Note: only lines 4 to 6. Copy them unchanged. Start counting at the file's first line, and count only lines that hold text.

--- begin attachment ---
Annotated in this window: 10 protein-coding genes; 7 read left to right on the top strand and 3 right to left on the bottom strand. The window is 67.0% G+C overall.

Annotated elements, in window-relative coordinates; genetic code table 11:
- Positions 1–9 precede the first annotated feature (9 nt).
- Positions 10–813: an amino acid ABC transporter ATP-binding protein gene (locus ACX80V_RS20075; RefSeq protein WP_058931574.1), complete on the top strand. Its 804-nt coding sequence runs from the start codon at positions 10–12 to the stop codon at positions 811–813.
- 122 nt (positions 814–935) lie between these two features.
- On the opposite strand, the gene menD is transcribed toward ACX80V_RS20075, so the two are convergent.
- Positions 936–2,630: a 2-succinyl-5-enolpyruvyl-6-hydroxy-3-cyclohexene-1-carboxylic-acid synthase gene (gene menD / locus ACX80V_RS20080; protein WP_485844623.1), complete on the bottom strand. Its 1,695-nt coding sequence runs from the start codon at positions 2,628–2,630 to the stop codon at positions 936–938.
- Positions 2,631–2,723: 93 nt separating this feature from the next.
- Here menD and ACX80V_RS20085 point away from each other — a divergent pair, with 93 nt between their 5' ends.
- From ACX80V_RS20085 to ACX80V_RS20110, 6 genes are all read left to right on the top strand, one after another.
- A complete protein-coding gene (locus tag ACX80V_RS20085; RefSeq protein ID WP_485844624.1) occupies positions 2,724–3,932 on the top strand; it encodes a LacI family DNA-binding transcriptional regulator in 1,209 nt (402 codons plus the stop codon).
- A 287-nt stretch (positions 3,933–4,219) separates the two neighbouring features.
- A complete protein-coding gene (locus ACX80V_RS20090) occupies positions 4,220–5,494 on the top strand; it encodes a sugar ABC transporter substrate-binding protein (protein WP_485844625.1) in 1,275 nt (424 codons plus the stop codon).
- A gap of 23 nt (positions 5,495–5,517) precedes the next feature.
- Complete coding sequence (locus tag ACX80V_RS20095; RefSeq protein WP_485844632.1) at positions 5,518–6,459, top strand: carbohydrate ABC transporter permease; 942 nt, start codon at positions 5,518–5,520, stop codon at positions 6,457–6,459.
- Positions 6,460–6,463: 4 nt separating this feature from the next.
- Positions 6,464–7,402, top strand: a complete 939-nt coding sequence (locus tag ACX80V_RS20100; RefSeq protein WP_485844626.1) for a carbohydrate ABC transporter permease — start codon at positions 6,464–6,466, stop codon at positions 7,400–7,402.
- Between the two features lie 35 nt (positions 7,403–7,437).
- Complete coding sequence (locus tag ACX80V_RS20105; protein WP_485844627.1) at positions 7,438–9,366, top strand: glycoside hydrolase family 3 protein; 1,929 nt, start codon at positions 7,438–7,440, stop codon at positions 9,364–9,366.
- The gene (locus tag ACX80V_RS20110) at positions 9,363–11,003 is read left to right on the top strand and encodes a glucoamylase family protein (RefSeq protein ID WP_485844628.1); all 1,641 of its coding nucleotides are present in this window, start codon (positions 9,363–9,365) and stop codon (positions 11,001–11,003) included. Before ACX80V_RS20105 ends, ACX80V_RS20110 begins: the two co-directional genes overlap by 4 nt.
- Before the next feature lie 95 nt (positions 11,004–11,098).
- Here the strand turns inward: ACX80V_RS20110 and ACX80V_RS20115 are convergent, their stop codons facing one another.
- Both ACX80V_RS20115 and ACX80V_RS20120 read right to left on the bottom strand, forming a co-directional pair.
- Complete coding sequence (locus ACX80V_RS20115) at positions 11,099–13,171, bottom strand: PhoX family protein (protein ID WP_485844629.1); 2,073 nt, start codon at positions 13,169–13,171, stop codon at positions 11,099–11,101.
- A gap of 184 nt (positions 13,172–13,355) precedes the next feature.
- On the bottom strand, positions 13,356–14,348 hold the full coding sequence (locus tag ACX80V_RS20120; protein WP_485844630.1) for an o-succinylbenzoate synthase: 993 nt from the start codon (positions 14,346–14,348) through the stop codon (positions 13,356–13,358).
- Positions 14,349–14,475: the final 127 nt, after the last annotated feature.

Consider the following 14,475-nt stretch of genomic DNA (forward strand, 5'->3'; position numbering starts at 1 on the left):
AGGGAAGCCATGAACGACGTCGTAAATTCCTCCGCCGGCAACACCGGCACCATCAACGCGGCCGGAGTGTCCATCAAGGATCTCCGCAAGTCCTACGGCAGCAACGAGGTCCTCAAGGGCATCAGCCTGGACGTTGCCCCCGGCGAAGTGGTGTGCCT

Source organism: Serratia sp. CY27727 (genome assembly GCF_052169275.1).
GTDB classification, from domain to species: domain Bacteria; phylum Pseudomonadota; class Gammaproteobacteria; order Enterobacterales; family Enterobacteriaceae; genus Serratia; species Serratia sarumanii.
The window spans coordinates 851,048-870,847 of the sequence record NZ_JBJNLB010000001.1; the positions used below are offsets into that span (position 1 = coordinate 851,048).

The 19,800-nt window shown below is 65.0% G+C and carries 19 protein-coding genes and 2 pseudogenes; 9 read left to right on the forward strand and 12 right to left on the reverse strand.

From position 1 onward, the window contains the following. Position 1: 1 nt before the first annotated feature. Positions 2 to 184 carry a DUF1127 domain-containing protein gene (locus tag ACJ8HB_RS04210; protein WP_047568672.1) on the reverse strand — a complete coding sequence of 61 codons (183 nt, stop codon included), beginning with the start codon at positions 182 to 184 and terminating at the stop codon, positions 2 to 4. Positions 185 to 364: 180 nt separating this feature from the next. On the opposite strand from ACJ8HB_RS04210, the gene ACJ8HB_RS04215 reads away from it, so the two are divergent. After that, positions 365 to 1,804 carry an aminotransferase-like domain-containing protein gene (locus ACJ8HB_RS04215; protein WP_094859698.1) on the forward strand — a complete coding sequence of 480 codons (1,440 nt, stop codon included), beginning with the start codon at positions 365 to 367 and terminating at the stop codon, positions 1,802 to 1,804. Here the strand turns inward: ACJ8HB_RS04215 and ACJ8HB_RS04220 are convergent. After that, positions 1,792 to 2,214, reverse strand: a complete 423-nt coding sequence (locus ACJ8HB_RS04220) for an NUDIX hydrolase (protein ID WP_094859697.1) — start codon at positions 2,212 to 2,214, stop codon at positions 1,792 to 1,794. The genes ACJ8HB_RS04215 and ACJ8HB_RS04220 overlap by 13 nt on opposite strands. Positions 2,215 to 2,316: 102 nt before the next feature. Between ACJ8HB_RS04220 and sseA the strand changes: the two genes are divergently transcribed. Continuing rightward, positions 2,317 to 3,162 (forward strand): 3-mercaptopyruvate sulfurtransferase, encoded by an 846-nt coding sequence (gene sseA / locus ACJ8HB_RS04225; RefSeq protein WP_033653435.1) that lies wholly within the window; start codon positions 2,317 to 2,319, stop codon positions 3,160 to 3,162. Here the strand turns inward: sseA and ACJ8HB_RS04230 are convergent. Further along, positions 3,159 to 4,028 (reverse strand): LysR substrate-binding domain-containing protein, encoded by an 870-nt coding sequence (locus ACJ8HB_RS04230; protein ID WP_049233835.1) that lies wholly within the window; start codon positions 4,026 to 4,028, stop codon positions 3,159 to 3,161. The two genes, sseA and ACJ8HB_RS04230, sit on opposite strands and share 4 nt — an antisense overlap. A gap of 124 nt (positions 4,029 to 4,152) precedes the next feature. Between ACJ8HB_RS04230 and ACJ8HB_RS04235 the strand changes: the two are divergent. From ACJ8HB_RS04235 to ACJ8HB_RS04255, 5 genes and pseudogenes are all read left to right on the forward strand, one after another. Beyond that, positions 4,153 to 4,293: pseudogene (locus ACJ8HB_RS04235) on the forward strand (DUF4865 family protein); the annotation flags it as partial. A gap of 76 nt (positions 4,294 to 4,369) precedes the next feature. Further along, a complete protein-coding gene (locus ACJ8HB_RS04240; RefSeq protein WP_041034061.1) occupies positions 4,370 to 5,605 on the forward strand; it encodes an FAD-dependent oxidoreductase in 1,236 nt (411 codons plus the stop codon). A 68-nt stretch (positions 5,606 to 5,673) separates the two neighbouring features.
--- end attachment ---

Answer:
- Positions 10–813: an amino acid ABC transporter ATP-binding protein gene (locus ACX80V_RS20075; RefSeq protein WP_058931574.1), complete on the top strand. Its 804-nt coding sequence runs from the start codon at positions 10–12 to the stop codon at positions 811–813.
- 122 nt (positions 814–935) lie between these two features.
- On the opposite strand, the gene menD is transcribed toward ACX80V_RS20075, so the two are convergent.